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Aung San Suu Kyi urges easing of U.S. sanctions on Burma

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Burmese opposition leader and former political prisoner Aung San Suu Kyi called Wednesday for an easing of U.S. sanctions on her country and targeted investment to help Burma shed its pariah past and crushing poverty.

In an interview with Washington Post editors and reporters, the Nobel laureate expressed no bitterness toward the military regime that held her under house arrest for 15 years. She said her goal as an activist and politician is to promote lasting political reconciliation.

Suu Kyi said that it is time to further ease economic sanctions on Burma in recognition of its political transformation over the past several years, adding that the Burmese people can now take control.

“I think it’s time because it’s time for us to take responsibility for our own country,” she said.

Suu Kyi had previously urged the United States to go slow in lifting sanctions and embracing the revamped Burmese government, in which former and current military figures hold prominent posts.

The United States has normalized diplomatic relations with Burma and allowed U.S. companies to resume investing there. Investment should focus on relieving the country’s pervasive poverty and improving basic services such as roads, Suu Kyi said.

Suu Kyi is in Washington to collect the Congressional Gold Medal that was awarded in absentia in 2008 when she was under house arrest. She also met privately with President Obama at the White House.

The 17-day visit is the human rights advocate’s first to the United States since her release from house arrest in 2010.

Her release, and her election to parliament this year, helped persuade the Obama administration to loosen economic and political restrictions imposed in response to nearly 50 years of repressive military rule in Burma.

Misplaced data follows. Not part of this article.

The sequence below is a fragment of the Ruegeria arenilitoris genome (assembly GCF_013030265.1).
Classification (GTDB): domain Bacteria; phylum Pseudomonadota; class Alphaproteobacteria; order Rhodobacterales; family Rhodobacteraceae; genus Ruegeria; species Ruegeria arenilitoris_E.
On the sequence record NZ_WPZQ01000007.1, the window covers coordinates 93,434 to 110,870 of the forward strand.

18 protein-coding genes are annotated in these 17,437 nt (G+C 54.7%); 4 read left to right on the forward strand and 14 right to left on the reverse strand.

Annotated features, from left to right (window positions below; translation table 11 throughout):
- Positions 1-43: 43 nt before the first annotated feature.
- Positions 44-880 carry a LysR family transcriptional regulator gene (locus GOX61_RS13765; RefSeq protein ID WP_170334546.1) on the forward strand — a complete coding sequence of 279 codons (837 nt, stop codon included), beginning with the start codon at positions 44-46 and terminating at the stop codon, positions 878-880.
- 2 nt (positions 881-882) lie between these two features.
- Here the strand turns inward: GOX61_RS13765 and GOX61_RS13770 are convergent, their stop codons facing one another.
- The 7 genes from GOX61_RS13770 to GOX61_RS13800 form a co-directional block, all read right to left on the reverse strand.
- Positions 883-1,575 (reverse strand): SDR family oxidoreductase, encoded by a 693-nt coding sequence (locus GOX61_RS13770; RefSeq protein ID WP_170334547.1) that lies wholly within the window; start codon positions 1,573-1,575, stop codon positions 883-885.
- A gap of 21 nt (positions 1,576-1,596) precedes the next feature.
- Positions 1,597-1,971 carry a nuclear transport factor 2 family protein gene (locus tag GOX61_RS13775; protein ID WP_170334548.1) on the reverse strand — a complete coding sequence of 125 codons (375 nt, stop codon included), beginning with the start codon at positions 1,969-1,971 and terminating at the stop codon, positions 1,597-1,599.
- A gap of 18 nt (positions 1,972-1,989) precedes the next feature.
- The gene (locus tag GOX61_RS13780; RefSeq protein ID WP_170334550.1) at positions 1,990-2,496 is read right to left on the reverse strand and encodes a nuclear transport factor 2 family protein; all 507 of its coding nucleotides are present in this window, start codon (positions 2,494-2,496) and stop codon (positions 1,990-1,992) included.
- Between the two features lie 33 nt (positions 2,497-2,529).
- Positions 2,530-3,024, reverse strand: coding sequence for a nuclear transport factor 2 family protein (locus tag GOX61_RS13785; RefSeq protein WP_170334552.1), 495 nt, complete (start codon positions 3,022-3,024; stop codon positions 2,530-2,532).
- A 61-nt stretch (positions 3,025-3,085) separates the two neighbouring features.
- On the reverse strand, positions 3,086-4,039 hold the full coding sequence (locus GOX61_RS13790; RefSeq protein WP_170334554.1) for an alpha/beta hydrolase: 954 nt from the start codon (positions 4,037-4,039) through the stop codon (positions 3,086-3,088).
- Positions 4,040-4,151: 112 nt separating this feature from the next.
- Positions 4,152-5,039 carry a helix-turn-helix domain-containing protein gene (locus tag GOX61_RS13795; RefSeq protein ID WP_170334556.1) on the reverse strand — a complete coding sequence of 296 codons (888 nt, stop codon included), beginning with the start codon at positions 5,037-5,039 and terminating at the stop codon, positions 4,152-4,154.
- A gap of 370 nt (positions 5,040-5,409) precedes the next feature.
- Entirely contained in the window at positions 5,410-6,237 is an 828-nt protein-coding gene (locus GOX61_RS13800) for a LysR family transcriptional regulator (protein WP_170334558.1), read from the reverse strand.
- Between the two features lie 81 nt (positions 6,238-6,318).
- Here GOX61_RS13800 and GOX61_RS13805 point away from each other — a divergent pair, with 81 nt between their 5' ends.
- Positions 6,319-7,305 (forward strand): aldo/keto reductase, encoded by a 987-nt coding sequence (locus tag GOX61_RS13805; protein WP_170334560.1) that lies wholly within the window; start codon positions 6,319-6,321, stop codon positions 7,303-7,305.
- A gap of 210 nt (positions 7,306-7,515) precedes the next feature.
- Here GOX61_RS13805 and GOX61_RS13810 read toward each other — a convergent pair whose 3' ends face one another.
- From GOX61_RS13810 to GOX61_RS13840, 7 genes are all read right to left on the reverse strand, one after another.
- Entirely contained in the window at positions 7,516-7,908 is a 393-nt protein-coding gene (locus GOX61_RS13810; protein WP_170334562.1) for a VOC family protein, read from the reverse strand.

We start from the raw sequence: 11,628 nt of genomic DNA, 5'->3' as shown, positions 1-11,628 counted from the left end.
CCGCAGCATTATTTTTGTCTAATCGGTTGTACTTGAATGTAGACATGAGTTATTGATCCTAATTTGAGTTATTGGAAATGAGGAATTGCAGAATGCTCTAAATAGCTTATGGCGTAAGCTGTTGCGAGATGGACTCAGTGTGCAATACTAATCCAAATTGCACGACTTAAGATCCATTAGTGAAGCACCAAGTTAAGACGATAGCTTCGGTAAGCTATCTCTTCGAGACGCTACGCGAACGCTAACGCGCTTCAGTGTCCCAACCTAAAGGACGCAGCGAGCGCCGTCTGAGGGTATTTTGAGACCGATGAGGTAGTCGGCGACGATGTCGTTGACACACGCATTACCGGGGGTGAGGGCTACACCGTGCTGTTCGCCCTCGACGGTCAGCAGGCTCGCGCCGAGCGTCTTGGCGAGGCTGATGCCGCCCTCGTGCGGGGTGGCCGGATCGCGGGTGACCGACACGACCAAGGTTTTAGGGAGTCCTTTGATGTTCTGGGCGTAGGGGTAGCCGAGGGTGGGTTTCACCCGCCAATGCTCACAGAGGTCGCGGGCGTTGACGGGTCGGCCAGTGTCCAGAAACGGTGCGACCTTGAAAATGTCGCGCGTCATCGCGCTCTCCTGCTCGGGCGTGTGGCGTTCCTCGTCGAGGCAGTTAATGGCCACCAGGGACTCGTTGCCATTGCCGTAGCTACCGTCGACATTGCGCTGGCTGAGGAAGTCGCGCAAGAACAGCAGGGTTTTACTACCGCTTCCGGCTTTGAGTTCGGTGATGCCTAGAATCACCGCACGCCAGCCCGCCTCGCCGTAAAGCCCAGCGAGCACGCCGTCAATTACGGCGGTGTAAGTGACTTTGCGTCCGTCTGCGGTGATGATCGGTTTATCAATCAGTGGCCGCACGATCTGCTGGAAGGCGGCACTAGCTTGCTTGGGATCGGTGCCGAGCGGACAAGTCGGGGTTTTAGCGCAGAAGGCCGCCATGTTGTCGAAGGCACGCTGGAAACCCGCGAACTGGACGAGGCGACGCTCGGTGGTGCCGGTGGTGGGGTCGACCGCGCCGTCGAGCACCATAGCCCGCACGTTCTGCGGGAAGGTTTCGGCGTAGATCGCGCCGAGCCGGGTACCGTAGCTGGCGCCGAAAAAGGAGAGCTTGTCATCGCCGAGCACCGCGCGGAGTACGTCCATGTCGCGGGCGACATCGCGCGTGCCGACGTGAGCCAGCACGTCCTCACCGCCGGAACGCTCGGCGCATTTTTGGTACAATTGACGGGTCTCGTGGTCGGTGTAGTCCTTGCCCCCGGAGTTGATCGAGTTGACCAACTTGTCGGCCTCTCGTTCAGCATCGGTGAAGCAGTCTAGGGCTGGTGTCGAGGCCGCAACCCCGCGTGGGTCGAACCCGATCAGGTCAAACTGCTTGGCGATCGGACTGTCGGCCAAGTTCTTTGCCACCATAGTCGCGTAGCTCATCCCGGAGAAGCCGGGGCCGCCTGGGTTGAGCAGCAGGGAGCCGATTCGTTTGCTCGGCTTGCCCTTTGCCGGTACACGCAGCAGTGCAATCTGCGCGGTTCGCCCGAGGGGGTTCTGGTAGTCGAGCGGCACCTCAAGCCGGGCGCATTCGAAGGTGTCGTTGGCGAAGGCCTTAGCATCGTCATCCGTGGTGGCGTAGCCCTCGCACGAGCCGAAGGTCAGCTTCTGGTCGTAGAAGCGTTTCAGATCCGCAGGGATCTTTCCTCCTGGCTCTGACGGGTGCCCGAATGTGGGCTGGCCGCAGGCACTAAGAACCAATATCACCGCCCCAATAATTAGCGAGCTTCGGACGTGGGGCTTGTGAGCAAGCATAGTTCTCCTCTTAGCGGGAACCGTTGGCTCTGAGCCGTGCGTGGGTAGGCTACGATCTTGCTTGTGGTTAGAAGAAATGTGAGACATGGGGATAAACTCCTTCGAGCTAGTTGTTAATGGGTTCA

The democratic gains are limited — and come with strings attached — but Suu Kyi said she is willing to give the government time to make further reforms.

Likewise, she said she wants to afford the government leeway to address several religious and ethnic rights disputes. She bristled slightly at the mention of criticism from outside human rights advocates that she and her party have not been forceful enough in defending minority rights.

“I do protect human rights, and I hope I shall always be looked up as a champion of human rights,” she said.

Suu Kyi said that the government should have the opportunity to defuse the situation and that her movement would get involved only if asked by the government.

It is unclear whether Suu Kyi will run for president in elections planned for 2015.

Her visit to the United States will overlap that of Burma’s reform-minded president, Thein Sein, with whom she cooperates. The president, a member of the former ruling junta, will attend the annual gathering of world leaders at the U.N. General Assembly next week. He is expected to meet with Secretary of State Hillary Rodham Clinton and other U.S. officials there.

Sanctions were helpful in steering the regime toward reform and in focusing outside attention on Burma, but in many cases their usefulness has run its course, Suu Kyi said.

She was not specific about which sanctions should remain for now. She said she understands the concern of some of her longtime backers outside Burma that lifting sanctions too soon would reduce leverage on the regime to open up further.

She stepped carefully around the question of whether regime figures should face prosecution for atrocities and human rights abuses committed before the country began to open up. She said solutions should be restorative, rather than retributive.

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